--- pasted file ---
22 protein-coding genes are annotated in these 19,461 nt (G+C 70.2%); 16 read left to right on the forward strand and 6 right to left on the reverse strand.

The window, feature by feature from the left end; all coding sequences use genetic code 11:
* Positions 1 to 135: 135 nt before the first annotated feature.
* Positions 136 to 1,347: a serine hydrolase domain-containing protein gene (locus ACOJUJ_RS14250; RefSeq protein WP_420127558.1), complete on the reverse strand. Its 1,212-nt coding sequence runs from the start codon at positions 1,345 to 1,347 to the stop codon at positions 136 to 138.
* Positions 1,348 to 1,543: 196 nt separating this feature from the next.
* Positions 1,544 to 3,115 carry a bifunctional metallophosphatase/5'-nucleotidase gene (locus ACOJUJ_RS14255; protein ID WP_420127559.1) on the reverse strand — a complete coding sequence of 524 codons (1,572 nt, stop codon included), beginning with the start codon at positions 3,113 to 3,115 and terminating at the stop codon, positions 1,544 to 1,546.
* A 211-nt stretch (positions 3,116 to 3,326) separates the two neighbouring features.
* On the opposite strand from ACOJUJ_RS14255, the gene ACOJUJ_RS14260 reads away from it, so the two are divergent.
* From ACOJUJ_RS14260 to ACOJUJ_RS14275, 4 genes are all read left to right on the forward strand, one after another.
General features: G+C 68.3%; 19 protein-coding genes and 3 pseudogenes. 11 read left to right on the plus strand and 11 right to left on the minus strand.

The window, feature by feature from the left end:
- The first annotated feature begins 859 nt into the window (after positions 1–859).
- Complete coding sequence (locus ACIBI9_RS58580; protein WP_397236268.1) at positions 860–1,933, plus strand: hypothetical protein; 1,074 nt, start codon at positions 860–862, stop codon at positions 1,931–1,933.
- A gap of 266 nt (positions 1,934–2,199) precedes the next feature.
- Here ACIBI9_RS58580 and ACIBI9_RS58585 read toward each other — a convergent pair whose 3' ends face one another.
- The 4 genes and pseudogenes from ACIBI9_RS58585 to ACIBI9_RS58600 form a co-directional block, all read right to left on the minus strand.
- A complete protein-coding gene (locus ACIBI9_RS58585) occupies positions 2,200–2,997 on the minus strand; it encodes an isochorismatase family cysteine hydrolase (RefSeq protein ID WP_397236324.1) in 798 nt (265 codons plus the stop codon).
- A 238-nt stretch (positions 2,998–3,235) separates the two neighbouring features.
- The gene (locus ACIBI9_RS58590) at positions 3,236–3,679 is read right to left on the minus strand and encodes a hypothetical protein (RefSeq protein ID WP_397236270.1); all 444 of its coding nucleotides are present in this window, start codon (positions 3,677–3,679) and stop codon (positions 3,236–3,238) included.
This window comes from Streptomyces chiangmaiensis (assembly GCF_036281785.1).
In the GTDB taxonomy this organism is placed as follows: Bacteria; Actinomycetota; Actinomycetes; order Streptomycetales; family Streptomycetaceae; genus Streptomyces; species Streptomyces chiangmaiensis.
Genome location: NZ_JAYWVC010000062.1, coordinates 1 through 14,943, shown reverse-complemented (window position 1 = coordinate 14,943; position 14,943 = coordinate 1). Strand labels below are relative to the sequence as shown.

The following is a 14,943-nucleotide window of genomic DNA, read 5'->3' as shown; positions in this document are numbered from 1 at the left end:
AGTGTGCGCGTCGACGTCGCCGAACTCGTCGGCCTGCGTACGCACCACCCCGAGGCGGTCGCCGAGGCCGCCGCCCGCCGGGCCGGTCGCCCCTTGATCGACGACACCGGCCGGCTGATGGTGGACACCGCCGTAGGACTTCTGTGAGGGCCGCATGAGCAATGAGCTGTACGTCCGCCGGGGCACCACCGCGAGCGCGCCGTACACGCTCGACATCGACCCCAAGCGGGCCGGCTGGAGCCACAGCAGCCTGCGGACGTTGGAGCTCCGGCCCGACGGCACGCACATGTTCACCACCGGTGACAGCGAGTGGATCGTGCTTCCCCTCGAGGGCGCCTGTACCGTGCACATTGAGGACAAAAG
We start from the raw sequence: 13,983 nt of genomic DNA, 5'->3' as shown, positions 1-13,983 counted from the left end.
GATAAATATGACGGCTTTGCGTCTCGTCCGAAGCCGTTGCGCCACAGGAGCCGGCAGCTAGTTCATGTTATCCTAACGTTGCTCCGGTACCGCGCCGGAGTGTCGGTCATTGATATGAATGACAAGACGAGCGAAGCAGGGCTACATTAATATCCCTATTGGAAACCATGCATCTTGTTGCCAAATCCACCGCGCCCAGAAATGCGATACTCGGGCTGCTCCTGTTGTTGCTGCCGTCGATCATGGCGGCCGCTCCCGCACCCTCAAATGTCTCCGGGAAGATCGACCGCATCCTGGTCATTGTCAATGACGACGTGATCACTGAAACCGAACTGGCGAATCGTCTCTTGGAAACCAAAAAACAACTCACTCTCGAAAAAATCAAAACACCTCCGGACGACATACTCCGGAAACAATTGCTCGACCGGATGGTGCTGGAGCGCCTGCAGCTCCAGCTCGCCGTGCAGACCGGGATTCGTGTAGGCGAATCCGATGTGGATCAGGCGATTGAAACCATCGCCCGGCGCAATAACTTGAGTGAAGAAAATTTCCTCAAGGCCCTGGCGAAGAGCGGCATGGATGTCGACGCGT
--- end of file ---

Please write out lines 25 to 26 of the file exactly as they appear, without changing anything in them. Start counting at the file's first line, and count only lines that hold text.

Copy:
We start from the raw sequence: 13,983 nt of genomic DNA, 5'->3' as shown, positions 1-13,983 counted from the left end.
GATAAATATGACGGCTTTGCGTCTCGTCCGAAGCCGTTGCGCCACAGGAGCCGGCAGCTAGTTCATGTTATCCTAACGTTGCTCCGGTACCGCGCCGGAGTGTCGGTCATTGATATGAATGACAAGACGAGCGAAGCAGGGCTACATTAATATCCCTATTGGAAACCATGCATCTTGTTGCCAAATCCACCGCGCCCAGAAATGCGATACTCGGGCTGCTCCTGTTGTTGCTGCCGTCGATCATGGCGGCCGCTCCCGCACCCTCAAATGTCTCCGGGAAGATCGACCGCATCCTGGTCATTGTCAATGACGACGTGATCACTGAAACCGAACTGGCGAATCGTCTCTTGGAAACCAAAAAACAACTCACTCTCGAAAAAATCAAAACACCTCCGGACGACATACTCCGGAAACAATTGCTCGACCGGATGGTGCTGGAGCGCCTGCAGCTCCAGCTCGCCGTGCAGACCGGGATTCGTGTAGGCGAATCCGATGTGGATCAGGCGATTGAAACCATCGCCCGGCGCAATAACTTGAGTGAAGAAAATTTCCTCAAGGCCCTGGCGAAGAGCGGCATGGATGTCGACGCGT